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Ask Dr. SETI ®

Chapter 6: Technology

Birdbath vs. Meridian Transit

Dear Dr. SETI:
This weekend I installed my new 8 foot antenna in my terrace. For now, I have set the antenna over a concrete base with an equatorial mount. I may have the oportunity of motorize the mount, with one actuator in equatorial mode, and in the future with two actuators will have az and el with a bit of modification of the mount.

For the moment I have a helix feed and I listen without problems to GPS, INMARSAT and WEFAX signals.

Now I'm a bit confused about the orientation of the antenna. For the moment I will try to put it in bird-bath mode, because is the more cheap and easy.

I don't know if I can put the dish in bird-bath, because the mount only permits up to 70 of elevation. I can try to modify the mount to get to 90. In the future, I would like to mototize the mount, but I don't know if this is a good idea, or if the effort and the investment justify the results.

Iban (Spain)

The Doctor Responds:
Motorized mounts are always worth the effort and investment, but perhaps the use of only one rotor is justified. I don't know the details of your mount, Iban, but let me tell you how I handled this with my own dish. It is a modified C-band satellite TV antenna, originally on a horizon-to-horizon polar mount. It had a limited range of declination steering, set by manually adjusting a turnbuckle. It also had a chain, track, and electric motor/gearbox arrangement for remote Right Ascension adjustment over a wide range of (to track from one geostationary satellite to another). At zenith, the antenna was supposed to be pointing due South (since I'm in the northern hemisphere), with its declination turnbuckle set to point at the Clarke orbit belt.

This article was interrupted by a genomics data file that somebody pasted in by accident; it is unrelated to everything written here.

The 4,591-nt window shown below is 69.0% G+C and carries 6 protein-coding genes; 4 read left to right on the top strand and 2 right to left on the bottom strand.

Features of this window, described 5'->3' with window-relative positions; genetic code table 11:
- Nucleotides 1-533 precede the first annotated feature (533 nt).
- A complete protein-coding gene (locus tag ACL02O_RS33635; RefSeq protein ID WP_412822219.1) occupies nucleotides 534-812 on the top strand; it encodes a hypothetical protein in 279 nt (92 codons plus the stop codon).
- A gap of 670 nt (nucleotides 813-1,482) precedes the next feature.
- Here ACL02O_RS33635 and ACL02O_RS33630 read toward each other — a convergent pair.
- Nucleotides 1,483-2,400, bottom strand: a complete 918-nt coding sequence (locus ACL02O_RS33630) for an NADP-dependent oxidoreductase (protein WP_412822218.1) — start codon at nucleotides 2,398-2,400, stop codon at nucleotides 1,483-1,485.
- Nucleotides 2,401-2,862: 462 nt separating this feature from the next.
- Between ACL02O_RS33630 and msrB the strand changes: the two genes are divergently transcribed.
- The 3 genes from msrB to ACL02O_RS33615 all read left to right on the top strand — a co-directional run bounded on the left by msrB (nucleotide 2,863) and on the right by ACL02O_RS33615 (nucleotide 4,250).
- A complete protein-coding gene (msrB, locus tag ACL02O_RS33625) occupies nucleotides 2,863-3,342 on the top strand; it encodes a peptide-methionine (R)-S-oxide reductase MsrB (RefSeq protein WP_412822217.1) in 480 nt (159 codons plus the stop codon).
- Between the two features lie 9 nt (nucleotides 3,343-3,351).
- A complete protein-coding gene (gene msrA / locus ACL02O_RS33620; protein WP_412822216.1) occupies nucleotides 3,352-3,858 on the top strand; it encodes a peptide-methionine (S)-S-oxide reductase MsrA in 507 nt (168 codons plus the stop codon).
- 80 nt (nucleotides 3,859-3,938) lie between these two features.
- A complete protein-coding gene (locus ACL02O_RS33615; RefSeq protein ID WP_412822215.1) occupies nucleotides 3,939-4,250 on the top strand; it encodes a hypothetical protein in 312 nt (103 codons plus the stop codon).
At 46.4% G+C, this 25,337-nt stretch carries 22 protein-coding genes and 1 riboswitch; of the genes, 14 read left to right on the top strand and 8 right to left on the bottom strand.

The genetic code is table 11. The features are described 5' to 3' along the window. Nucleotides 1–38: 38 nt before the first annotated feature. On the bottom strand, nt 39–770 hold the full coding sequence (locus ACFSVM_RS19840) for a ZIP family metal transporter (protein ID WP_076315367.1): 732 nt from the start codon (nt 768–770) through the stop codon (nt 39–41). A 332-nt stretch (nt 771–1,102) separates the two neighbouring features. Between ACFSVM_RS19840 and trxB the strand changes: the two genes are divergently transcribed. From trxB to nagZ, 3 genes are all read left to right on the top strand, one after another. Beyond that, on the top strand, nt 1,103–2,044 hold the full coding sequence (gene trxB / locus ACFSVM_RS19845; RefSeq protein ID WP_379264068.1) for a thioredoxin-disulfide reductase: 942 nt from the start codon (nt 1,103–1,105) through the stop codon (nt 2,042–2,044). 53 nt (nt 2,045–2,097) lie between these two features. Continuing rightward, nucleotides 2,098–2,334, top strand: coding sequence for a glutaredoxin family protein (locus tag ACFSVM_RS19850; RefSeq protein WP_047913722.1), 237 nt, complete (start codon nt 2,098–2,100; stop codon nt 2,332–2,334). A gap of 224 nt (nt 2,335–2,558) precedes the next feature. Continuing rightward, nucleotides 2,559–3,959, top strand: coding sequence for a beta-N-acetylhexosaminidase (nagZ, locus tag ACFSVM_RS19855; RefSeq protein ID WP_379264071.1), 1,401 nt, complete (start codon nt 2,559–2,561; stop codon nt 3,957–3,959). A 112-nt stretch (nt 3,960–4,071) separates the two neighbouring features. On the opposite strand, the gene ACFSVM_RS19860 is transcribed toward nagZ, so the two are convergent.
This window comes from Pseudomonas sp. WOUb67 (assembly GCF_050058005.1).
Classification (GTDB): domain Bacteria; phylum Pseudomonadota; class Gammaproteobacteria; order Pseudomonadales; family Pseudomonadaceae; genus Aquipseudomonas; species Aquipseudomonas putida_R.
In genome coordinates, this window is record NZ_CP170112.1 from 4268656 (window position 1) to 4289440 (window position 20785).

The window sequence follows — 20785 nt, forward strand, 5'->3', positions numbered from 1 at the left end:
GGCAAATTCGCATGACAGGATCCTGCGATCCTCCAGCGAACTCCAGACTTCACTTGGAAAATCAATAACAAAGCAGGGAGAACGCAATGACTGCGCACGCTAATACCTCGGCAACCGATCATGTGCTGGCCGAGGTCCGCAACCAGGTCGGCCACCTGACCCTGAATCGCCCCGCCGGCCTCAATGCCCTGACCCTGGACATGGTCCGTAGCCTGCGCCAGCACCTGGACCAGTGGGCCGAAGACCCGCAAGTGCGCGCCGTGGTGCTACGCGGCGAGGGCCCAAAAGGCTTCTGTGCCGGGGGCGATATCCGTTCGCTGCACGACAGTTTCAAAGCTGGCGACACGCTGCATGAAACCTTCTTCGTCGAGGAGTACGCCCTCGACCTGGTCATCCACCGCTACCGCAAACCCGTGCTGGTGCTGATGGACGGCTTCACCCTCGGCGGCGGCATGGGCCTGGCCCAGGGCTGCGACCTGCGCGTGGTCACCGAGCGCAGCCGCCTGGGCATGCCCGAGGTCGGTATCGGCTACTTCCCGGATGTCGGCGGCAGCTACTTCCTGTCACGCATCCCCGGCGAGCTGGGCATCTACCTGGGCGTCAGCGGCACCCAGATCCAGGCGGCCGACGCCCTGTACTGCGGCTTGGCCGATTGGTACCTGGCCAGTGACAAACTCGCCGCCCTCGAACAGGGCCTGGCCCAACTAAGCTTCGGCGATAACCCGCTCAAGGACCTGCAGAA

So, here's how I modified the arrangement for meridian-transit radio astronomy: I simply rotated the dish and mount 90 degrees on their pipe. This turned the declination turnbuckle into an azimuth (RA) adjustment, and the RA rotor into an elevation rotor. I set the turnbuckle for 0 degrees offset from meridian transit (that is, so the dish runs along a true North-South line), and I use the former RA rotor to move the elevation from the Southern horizon to the North polar star (about a 135 degree range at my latitude). Now, using the chain drive to set declination, and the Earth's rotation to set RA, I can scan just about anywhere in the Northern sky, as long as I don't mind waiting 24 hours (acutally, 23 hours 56 minutes; one sidereal day) for the object of interest to rotate into view.

I did find with this arrangement that the dish was quite front-heavy at low elevation angles, and put quite a strain on the elevation (formerly RA) rotor. I ultimately had to mount a counterweight on an arm extending back from the rear of the dish, to provide better balance.

I hope you find this description useful. Good luck with your system, and congratulations on your progress to date.

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